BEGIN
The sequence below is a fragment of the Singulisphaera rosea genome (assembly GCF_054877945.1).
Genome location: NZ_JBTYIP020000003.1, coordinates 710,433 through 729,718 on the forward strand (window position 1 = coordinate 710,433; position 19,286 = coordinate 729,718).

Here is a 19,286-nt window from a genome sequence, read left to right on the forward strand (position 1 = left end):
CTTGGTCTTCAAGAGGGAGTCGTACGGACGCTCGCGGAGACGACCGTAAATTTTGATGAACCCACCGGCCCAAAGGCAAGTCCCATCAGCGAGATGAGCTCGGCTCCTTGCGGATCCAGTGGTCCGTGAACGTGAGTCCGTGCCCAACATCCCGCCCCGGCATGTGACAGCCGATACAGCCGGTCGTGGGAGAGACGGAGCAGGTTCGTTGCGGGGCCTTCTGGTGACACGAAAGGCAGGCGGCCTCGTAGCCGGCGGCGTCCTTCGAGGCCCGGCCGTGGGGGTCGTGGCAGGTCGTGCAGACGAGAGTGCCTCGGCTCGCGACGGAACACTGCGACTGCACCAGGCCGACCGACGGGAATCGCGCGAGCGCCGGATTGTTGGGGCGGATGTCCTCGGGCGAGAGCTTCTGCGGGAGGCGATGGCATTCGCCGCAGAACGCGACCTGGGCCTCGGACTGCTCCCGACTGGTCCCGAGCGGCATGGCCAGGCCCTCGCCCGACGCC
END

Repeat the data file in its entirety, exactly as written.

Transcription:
The sequence below is a fragment of the Singulisphaera rosea genome (assembly GCF_054877945.1).
Genome location: NZ_JBTYIP020000003.1, coordinates 710,433 through 729,718 on the forward strand (window position 1 = coordinate 710,433; position 19,286 = coordinate 729,718).

Here is a 19,286-nt window from a genome sequence, read left to right on the forward strand (position 1 = left end):
CTTGGTCTTCAAGAGGGAGTCGTACGGACGCTCGCGGAGACGACCGTAAATTTTGATGAACCCACCGGCCCAAAGGCAAGTCCCATCAGCGAGATGAGCTCGGCTCCTTGCGGATCCAGTGGTCCGTGAACGTGAGTCCGTGCCCAACATCCCGCCCCGGCATGTGACAGCCGATACAGCCGGTCGTGGGAGAGACGGAGCAGGTTCGTTGCGGGGCCTTCTGGTGACACGAAAGGCAGGCGGCCTCGTAGCCGGCGGCGTCCTTCGAGGCCCGGCCGTGGGGGTCGTGGCAGGTCGTGCAGACGAGAGTGCCTCGGCTCGCGACGGAACACTGCGACTGCACCAGGCCGACCGACGGGAATCGCGCGAGCGCCGGATTGTTGGGGCGGATGTCCTCGGGCGAGAGCTTCTGCGGGAGGCGATGGCATTCGCCGCAGAACGCGACCTGGGCCTCGGACTGCTCCCGACTGGTCCCGAGCGGCATGGCCAGGCCCTCGCCCGACGCC